A power of attorney is a document that gives someone the ability to make decisions on another individual’s behalf. Texas has different types of power of attorneys that serve specific functions.
If you need a power of attorney, this article provides a brief overview of your options. Continue reading to learn more.
Limited powers of attorney
Limited powers of attorney only pertain to specialized actions. For example, you might grant a power of attorney for eligible motor vehicle transactions, which allows someone else to handle every step of the motor vehicle transaction process. Another type is tax collection, which gives an authorized agent the power to manage your tax-related affairs.
General powers of attorney
General powers of attorney cover a broad spectrum of actions you wish to cede control over. Typically, individuals enact a general power of attorney if they no longer want to handle their business affairs. These types of powers of attorney last for a specified period or until the principal dies, becomes incapacitated, or revokes the document.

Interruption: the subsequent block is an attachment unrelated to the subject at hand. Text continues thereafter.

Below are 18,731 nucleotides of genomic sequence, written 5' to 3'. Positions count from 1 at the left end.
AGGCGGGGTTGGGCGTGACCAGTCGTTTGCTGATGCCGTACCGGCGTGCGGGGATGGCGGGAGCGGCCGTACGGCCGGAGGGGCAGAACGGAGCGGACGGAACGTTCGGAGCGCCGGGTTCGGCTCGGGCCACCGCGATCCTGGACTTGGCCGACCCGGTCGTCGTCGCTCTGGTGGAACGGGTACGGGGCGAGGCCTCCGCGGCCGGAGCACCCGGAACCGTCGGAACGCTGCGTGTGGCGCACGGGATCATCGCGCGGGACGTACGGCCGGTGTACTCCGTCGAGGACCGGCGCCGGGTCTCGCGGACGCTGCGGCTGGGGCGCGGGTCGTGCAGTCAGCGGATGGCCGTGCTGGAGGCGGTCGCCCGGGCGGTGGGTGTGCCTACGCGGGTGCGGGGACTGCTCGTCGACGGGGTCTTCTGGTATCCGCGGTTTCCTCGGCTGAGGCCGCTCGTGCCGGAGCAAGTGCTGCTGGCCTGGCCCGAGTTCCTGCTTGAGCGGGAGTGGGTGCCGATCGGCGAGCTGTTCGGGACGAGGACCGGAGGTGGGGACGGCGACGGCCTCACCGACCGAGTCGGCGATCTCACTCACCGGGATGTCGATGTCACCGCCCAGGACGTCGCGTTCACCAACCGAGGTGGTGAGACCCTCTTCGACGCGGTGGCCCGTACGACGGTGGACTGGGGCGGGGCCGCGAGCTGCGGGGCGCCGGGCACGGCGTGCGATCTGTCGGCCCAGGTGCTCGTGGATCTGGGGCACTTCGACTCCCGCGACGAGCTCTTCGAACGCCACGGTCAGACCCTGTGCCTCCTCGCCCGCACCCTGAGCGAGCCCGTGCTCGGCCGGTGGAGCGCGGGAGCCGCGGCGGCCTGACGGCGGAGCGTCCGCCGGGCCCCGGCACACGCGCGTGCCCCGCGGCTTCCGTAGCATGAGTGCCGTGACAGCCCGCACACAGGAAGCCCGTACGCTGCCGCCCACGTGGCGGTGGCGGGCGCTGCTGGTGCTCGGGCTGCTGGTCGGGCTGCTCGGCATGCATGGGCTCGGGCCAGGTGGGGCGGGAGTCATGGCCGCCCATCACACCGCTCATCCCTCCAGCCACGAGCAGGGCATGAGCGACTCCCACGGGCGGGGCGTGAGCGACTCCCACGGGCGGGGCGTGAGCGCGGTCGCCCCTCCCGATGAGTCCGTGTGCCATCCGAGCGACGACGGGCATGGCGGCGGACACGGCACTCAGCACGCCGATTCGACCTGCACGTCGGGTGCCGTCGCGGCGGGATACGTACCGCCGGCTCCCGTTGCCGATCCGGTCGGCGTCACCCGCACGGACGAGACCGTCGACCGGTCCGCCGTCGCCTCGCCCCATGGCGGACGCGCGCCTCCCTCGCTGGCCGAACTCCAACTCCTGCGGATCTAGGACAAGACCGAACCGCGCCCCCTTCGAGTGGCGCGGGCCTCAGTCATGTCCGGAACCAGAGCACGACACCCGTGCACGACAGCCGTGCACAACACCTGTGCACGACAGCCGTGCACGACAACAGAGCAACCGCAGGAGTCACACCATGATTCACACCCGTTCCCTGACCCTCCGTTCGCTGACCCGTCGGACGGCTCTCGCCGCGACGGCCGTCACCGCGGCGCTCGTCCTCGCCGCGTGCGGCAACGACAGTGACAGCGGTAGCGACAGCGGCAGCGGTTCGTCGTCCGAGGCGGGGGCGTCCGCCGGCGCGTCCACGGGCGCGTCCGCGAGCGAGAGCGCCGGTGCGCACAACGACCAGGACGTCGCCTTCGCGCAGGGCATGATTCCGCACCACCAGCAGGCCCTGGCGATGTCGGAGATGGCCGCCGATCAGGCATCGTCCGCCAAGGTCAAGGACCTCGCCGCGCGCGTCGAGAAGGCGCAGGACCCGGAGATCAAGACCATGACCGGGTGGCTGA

Medical or durable powers of attorney
For end-of-life planning, medical powers of attorney or durable powers of attorney function best. These allow you to plan for potential incapacitation and ensure your affairs remain in order once you can no longer make decisions or act on your own behalf.
Revoking a power of attorney
You can always revoke a power of attorney. Consult with your lawyer on how the process works before you commit to ceding control over your affairs.
Sometimes a power of attorney is a sound business decision. Other times it becomes necessary for medical reasons. Regardless of how you wish your power of attorney to function, consider your decision carefully.